Then The Graveyard Book came out. It went onto the New York Times children's bestseller list. The children's list is only ten places long. Weeks went by. It stayed there. When it started to drift down, it won the Newbery Medal, and drifted up again. And then, in defiance of all reason, it stayed there.
I told Elise Howard, my editor at Harper Collins, that if they could keep it at #1 for four weeks, I would buy everyone at HarperChildren's cupcakes. They did. I did. (Actually, my agent, the amazing Merrilee Heifetz, paid at least 10% of the cost of the cupcakes, and did much more than 10% of the organising to make them happen.)
Somewhere in the cupcake madness Elise promised me that if The Graveyard Book managed to stay on the list for a year, she would bake me a pie. It seemed unlikely, but then...
...people kept buying it. Last week was week 51. And we had drifted down, a place here, a place there, to our lowest position on the chart. We were at number ten. Below that, you aren't on the charts any more.
And suddenly, it became very important. Firstly, 52 consecutive weeks is a lot more than 51 weeks, and secondly, PIE. Elise was going to bake one. (I am sure there are many people who edit books and also casually produce pies. Elise, for all I know, may be one of these people. I do not believe she is. I liked to think that she was someone who, if The Graveyard Book stayed on the NYT Bestseller List for a year, would need to brush up on her pie-making skills, to navigate the unfamiliar twin territories of piecrust and filling. It would be an adventure.)
I sent out a thing on Twitter, suggesting that if there was anyone who'd been putting off buying a copy of The Graveyard Book, this would be a Very Good Week to do it.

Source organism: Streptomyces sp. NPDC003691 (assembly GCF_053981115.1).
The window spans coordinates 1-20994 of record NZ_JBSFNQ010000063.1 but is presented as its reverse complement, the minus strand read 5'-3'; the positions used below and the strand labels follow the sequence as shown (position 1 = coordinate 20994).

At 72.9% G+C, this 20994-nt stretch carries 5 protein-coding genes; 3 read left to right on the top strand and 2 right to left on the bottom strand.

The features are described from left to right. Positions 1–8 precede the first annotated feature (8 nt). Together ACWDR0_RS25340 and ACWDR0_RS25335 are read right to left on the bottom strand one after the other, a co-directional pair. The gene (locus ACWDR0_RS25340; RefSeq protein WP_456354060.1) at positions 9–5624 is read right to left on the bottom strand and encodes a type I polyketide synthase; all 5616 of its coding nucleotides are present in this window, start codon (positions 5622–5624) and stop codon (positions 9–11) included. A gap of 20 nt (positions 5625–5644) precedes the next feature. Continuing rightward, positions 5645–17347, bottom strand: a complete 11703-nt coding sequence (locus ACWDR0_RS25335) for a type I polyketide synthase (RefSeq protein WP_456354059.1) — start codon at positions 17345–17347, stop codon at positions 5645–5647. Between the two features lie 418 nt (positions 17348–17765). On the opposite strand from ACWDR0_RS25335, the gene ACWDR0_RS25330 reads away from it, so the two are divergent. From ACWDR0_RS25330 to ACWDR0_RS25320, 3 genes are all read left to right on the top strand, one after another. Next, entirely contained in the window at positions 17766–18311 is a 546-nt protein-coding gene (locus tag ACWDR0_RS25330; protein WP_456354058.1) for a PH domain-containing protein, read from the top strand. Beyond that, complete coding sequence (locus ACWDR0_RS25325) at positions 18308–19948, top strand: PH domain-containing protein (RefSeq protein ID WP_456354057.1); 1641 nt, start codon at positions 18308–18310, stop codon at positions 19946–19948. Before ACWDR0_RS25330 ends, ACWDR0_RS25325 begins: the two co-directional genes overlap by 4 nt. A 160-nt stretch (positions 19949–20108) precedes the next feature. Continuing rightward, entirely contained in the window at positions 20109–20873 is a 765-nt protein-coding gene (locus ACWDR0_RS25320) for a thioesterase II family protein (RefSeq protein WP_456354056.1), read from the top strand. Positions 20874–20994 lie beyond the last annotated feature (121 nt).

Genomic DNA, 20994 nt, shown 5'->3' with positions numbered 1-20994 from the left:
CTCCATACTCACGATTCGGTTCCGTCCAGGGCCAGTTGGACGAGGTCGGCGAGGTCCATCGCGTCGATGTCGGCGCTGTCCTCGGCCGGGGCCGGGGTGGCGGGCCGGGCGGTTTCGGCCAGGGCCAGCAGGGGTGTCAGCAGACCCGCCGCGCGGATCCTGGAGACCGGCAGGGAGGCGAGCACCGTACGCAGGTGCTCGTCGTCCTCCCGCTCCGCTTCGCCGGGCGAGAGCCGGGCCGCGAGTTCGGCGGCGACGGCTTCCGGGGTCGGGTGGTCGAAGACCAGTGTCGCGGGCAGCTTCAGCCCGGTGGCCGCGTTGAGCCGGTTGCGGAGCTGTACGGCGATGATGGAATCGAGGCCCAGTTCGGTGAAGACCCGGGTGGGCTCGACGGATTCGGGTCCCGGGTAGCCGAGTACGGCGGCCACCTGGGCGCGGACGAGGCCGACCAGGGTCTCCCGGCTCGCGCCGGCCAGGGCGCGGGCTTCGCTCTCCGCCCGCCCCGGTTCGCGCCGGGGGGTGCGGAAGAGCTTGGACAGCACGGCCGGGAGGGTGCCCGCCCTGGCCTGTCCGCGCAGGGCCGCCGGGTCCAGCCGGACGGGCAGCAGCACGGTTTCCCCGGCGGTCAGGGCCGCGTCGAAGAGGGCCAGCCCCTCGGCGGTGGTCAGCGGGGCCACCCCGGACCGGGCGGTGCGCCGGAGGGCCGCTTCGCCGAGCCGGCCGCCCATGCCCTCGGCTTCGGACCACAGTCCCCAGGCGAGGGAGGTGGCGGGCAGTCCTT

And then it was today. Wednesday, when the previews of the Times list creep out to advanced subscribers. And the whole house was on tenterhooks. I was on tenterhooks, as sat and I signed sheets of paper for the Neverwhere Limited Edition. My assistant Lorraine? Tenterhooks. Her friend Betsy, Woodsman Hans (who dug out a giant pond while I was away)? Tenterhooks all the way. The only one not on tenterhooks was Cabal, my big white dog, now back in his People Shooting Season orange cape, who couldn't figure out why we weren't taking him for a walk, and was getting frustrated with the foolishness of people.
The phone rang. Lorraine said, "It's for you."
I took the phone. "Hello," said Elise Howard, happily. "What kind of pie would you like? I was thinking rhubarb..."
The Graveyard Book had crept up to #8. (And Odd and the Frost Giants had gone onto the list at #5.)
So we did our year, and I wrote an email to Riley Ellis saying You Were Right, and she wrote back to point out, very sweetly, that she'd said 53 weeks actually.
So now Merrilee and I are plotting ways to send pie to HarperChildrens (my initial plan of finding a bakery in New York that would enthusiastically make an amazing pie big enough to feed 125 people seems to have been sunk by real life) and once again she will pay about 10% of the price of the pie and she and her assistant Jennifer will do 98% of the organising.
A year ago I was reading the first chapter of The Graveyard Book to a roomful of people in New York. I had just returned from China. I had a broken finger. My dad was still alive. Amanda and I were vague friends and project-buddies. I thought I'd written a good book, and hoped people would notice and like it, but none of the awards or recognition had happened. And now I'm planning my return to China in a few weeks, to wrap up the research for the China book. I'm writing again, and enjoying writing again...
Banned Books Week continues.
Several people wrote in telling me that I had it wrong in yesterday's post and that there aren't bookshops in every little American Town where kids can buy books that have been removed from their school libraries.
Actually, I knew this already.
The last time I posted here about the lack of sarcasm marks in punctuation, people wrote in to tell me that there are Ethiopian languages that actually have a written sarcasm mark, intended to show the world that the person writing means the opposite of what he says. So if anyone is translating this blog into Ethiopian, you'll need to put sarcasm marks around that bit of yesterday's post.
Ah well. To make up for it, here is a link to a sane and civil (and sarcasm-free) letter from a librarian to a concerned parent, explaining why he does not plan to remove a book from the library shelves: http://jaslarue.blogspot.com/2008/07/uncle-bobbys-wedding.html